Pasta with ricotta and mushrooms

Adapted from Lidia Bastianich

454 g pasta (I used spaghetti)
glug of extra-virgin olive oil
6 garlic cloves, sliced
chopped thyme/rosemary (I used thyme)
6 brown mushrooms, thickly sliced
pinch of salt and pepper
200 g ricotta
1 bunch green onions, chopped (I didn’t have any)
parsley for garnish, roughly chopped (I didn’t have any)
grated Parmigiano-Reggiano


Cook the pasta al dente in salted water, save some pasta water for your sauce. Saute garlic and rosemary until fragrant. Add mushrooms. Season with salt and freshly ground pepper. Add scallions. Add some reserved pasta water. Mix in pasta, ricotta, and parmesan. Serve hot.



Hungarian paprika potatoes

Adapted from LMU München

Serves 4

2 spoonfuls of butter
2 glugs of olive oil
1 large onion, diced
24 g Hungarian paprika
6 large waxy potatoes, diced 8 cm big
1 small green bell pepper, diced
1 large tomato, peeled and diced
salt and pepper


Melt butter in a large saucepan, and mix with olive oil. Sauté onions for 5 minutes. Add remaining ingredients, and add water until it just covers the potatoes. Bring to a boil, then reduce to simmer over low heat. Avoid stirring as much as possible, so that the potatoes do not fall apart! Cook 30 minutes, or until the potatoes are soft. I topped with some grated Parmigiano-Reggiano.


Indian potato curry with mushrooms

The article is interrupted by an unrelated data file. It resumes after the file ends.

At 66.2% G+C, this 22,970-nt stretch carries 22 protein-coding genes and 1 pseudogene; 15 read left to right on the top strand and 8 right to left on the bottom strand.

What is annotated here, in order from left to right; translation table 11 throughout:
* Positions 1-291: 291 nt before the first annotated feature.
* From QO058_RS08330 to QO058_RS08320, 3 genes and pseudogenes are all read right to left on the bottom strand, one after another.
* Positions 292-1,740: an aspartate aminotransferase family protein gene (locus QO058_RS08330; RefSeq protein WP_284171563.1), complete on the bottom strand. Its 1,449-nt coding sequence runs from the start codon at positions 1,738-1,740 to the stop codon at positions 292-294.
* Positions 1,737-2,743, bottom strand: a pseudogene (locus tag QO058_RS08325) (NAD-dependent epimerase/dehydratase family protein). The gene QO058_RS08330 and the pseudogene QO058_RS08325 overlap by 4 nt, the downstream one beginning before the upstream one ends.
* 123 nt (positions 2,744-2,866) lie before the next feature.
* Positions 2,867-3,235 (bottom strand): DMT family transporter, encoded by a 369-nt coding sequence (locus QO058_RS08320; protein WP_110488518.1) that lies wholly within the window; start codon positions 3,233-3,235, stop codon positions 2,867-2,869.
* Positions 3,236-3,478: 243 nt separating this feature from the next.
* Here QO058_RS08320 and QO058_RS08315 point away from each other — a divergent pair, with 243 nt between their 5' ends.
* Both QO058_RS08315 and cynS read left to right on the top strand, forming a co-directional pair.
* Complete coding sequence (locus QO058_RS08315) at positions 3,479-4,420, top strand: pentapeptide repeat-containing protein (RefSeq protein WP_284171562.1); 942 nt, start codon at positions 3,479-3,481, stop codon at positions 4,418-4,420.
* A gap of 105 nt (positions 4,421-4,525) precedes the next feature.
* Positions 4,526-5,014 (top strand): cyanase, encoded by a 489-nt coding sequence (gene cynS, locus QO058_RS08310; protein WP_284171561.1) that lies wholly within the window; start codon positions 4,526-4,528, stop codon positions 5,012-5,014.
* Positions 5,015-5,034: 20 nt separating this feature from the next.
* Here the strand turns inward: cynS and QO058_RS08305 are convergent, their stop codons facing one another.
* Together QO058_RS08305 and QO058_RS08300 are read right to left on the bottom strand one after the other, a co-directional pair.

Adapted from LMU München Serves 2

glug of olive oil
½ cm ginger, grated
2 cloves of garlic, minced
Mustard powder
Curry powder
Paprika spice
½ handful of arugula
2 tomatoes, chopped
3 medium potatoes, chopped
1 ½ onion, diced
~ 5 mushrooms

Note: This dish is cooked mainly by feel. Go with your gut!


With Roti paratha


Peel and cut potatoes, cook about 5 minutes in slightly salted water. Drain. Finely chop onions and chop the tomatoes small. Add two glugs of olive oil to pan, heat for about 3 minutes. Add the chopped onions and stir until fragrant. Fry the ginger and garlic. Then stir in the potatoes and chopped tomatoes. Season with a teaspoon each of paprika, curry, and mustard powder. Carefully add arugula; arugula has an intense flavor, so do not add too much — 6-7 stalks should be enough (I didn’t have any on hand). In a second pan, fry the mushrooms in a little oil for a few minutes. Then add those to the first pan. May be served with either bread or rice!



Excerpts that resounded from the post “Goodbye academia, I get a life.

“Every scientist goes on to do science for a single reason: the love of science. Science doesn’t make you rich, it doesn’t make you famous (can you tell me the last 5 Nobel Prizes for chemistry without looking on Wikipedia? I can’t either) and doesn’t make you comfortable. The only sane reason for starting to do science is the dispassionate love of science itself.”

I’ve also read how this is a scam in the way that the system pits scientists against one another, often for less than stellar work conditions.

“The first is going for the sky: doing great science in a first-class place, make a great curriculum and look for a tenured position in the end. The problem is that a lot of clever people want to go for the sky, and there is much more people who want the sky compared to the available positions…

Top level science requires also an absolutely mind-boggling determination and, overall, confidence in yourself. To properly do science you must be absolutely sure that, whatever you have in mind, you will do it, no matter what, and that you’re doing it right, to the point of almost self-delusion… Combined with the above, this means working 24/7, basically leaving behind everything in your life, without any doubt on your skills and abilities and most importantly on your project, while fencing off a competition of equally tough, confident and skilled guys.”